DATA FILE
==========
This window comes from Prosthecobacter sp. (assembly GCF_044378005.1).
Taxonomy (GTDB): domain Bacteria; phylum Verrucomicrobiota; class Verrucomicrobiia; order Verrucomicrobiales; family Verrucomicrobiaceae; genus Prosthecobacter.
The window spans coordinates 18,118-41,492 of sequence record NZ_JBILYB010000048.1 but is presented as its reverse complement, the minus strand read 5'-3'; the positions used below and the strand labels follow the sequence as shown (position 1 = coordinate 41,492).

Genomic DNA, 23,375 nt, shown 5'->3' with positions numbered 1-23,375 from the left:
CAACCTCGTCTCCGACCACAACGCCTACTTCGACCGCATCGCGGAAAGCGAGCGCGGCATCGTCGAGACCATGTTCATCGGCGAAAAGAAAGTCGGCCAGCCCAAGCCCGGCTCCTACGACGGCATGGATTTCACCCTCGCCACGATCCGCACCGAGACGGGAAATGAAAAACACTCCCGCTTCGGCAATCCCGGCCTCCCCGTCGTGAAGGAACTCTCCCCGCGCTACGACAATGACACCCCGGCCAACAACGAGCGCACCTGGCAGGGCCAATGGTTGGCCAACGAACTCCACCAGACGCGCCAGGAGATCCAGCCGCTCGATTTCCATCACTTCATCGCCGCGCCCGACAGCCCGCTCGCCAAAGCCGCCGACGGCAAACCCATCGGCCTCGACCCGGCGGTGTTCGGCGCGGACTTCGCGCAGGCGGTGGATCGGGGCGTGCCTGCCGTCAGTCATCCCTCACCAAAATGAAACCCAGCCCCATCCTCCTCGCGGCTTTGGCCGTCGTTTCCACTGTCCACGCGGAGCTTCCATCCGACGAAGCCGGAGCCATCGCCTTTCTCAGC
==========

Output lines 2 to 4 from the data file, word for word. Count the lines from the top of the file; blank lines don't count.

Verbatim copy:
Taxonomy (GTDB): domain Bacteria; phylum Verrucomicrobiota; class Verrucomicrobiia; order Verrucomicrobiales; family Verrucomicrobiaceae; genus Prosthecobacter.
The window spans coordinates 18,118-41,492 of sequence record NZ_JBILYB010000048.1 but is presented as its reverse complement, the minus strand read 5'-3'; the positions used below and the strand labels follow the sequence as shown (position 1 = coordinate 41,492).

Genomic DNA, 23,375 nt, shown 5'->3' with positions numbered 1-23,375 from the left: